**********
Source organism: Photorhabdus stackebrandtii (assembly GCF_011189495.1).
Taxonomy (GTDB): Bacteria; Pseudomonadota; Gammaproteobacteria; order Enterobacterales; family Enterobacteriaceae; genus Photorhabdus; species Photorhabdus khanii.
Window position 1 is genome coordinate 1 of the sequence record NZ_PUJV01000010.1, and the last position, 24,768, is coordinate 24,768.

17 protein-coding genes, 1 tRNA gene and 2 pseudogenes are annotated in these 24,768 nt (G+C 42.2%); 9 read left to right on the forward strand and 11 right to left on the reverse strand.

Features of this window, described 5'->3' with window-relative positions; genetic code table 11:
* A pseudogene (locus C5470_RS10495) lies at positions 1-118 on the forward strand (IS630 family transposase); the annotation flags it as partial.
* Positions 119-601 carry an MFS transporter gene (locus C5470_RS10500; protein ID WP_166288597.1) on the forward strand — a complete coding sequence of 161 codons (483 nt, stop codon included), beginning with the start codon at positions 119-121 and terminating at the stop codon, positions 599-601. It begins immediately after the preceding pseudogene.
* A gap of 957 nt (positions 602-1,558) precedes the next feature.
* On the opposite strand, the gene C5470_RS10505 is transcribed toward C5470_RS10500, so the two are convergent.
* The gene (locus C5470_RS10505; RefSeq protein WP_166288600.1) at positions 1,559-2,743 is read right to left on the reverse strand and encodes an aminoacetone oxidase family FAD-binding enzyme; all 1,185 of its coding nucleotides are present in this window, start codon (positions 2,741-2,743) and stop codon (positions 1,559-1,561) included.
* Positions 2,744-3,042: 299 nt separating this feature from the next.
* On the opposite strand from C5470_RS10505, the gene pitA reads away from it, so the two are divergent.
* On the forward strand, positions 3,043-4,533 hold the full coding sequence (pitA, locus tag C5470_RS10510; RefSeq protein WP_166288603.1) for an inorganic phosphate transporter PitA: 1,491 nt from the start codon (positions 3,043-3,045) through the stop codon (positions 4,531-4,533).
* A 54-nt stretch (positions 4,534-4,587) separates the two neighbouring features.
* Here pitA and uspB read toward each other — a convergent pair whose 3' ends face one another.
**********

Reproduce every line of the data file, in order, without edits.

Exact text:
Source organism: Photorhabdus stackebrandtii (assembly GCF_011189495.1).
Taxonomy (GTDB): Bacteria; Pseudomonadota; Gammaproteobacteria; order Enterobacterales; family Enterobacteriaceae; genus Photorhabdus; species Photorhabdus khanii.
Window position 1 is genome coordinate 1 of the sequence record NZ_PUJV01000010.1, and the last position, 24,768, is coordinate 24,768.

17 protein-coding genes, 1 tRNA gene and 2 pseudogenes are annotated in these 24,768 nt (G+C 42.2%); 9 read left to right on the forward strand and 11 right to left on the reverse strand.

Features of this window, described 5'->3' with window-relative positions; genetic code table 11:
* A pseudogene (locus C5470_RS10495) lies at positions 1-118 on the forward strand (IS630 family transposase); the annotation flags it as partial.
* Positions 119-601 carry an MFS transporter gene (locus C5470_RS10500; protein ID WP_166288597.1) on the forward strand — a complete coding sequence of 161 codons (483 nt, stop codon included), beginning with the start codon at positions 119-121 and terminating at the stop codon, positions 599-601. It begins immediately after the preceding pseudogene.
* A gap of 957 nt (positions 602-1,558) precedes the next feature.
* On the opposite strand, the gene C5470_RS10505 is transcribed toward C5470_RS10500, so the two are convergent.
* The gene (locus C5470_RS10505; RefSeq protein WP_166288600.1) at positions 1,559-2,743 is read right to left on the reverse strand and encodes an aminoacetone oxidase family FAD-binding enzyme; all 1,185 of its coding nucleotides are present in this window, start codon (positions 2,741-2,743) and stop codon (positions 1,559-1,561) included.
* Positions 2,744-3,042: 299 nt separating this feature from the next.
* On the opposite strand from C5470_RS10505, the gene pitA reads away from it, so the two are divergent.
* On the forward strand, positions 3,043-4,533 hold the full coding sequence (pitA, locus tag C5470_RS10510; RefSeq protein WP_166288603.1) for an inorganic phosphate transporter PitA: 1,491 nt from the start codon (positions 3,043-3,045) through the stop codon (positions 4,531-4,533).
* A 54-nt stretch (positions 4,534-4,587) separates the two neighbouring features.
* Here pitA and uspB read toward each other — a convergent pair whose 3' ends face one another.